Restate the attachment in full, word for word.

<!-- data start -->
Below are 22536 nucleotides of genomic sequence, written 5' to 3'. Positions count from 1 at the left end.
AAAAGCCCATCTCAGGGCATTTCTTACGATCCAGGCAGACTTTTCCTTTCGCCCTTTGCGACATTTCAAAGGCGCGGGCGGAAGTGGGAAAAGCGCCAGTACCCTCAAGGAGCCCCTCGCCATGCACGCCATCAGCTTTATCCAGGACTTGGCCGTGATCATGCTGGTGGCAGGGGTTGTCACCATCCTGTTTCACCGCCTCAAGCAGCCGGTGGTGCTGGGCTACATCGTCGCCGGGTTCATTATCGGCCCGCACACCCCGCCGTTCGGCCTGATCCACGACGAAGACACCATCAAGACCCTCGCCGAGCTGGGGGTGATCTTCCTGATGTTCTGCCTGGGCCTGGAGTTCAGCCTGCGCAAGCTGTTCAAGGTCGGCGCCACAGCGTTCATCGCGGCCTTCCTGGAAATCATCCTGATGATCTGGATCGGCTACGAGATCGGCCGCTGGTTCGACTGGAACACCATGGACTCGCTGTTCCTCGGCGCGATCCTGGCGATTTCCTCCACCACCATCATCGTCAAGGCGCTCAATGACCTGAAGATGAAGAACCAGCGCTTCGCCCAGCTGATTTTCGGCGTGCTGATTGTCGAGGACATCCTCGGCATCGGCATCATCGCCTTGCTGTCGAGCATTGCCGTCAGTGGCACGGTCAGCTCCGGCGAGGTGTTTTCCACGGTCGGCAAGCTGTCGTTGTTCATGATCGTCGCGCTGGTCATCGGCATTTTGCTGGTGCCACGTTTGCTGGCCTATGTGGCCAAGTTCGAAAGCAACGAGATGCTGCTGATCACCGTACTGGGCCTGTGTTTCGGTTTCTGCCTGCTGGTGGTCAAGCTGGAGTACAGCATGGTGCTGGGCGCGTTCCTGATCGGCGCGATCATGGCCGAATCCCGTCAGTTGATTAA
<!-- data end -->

Below are 22536 nucleotides of genomic sequence, written 5' to 3'. Positions count from 1 at the left end.
AAAAGCCCATCTCAGGGCATTTCTTACGATCCAGGCAGACTTTTCCTTTCGCCCTTTGCGACATTTCAAAGGCGCGGGCGGAAGTGGGAAAAGCGCCAGTACCCTCAAGGAGCCCCTCGCCATGCACGCCATCAGCTTTATCCAGGACTTGGCCGTGATCATGCTGGTGGCAGGGGTTGTCACCATCCTGTTTCACCGCCTCAAGCAGCCGGTGGTGCTGGGCTACATCGTCGCCGGGTTCATTATCGGCCCGCACACCCCGCCGTTCGGCCTGATCCACGACGAAGACACCATCAAGACCCTCGCCGAGCTGGGGGTGATCTTCCTGATGTTCTGCCTGGGCCTGGAGTTCAGCCTGCGCAAGCTGTTCAAGGTCGGCGCCACAGCGTTCATCGCGGCCTTCCTGGAAATCATCCTGATGATCTGGATCGGCTACGAGATCGGCCGCTGGTTCGACTGGAACACCATGGACTCGCTGTTCCTCGGCGCGATCCTGGCGATTTCCTCCACCACCATCATCGTCAAGGCGCTCAATGACCTGAAGATGAAGAACCAGCGCTTCGCCCAGCTGATTTTCGGCGTGCTGATTGTCGAGGACATCCTCGGCATCGGCATCATCGCCTTGCTGTCGAGCATTGCCGTCAGTGGCACGGTCAGCTCCGGCGAGGTGTTTTCCACGGTCGGCAAGCTGTCGTTGTTCATGATCGTCGCGCTGGTCATCGGCATTTTGCTGGTGCCACGTTTGCTGGCCTATGTGGCCAAGTTCGAAAGCAACGAGATGCTGCTGATCACCGTACTGGGCCTGTGTTTCGGTTTCTGCCTGCTGGTGGTCAAGCTGGAGTACAGCATGGTGCTGGGCGCGTTCCTGATCGGCGCGATCATGGCCGAATCCCGTCAGTTGATTAA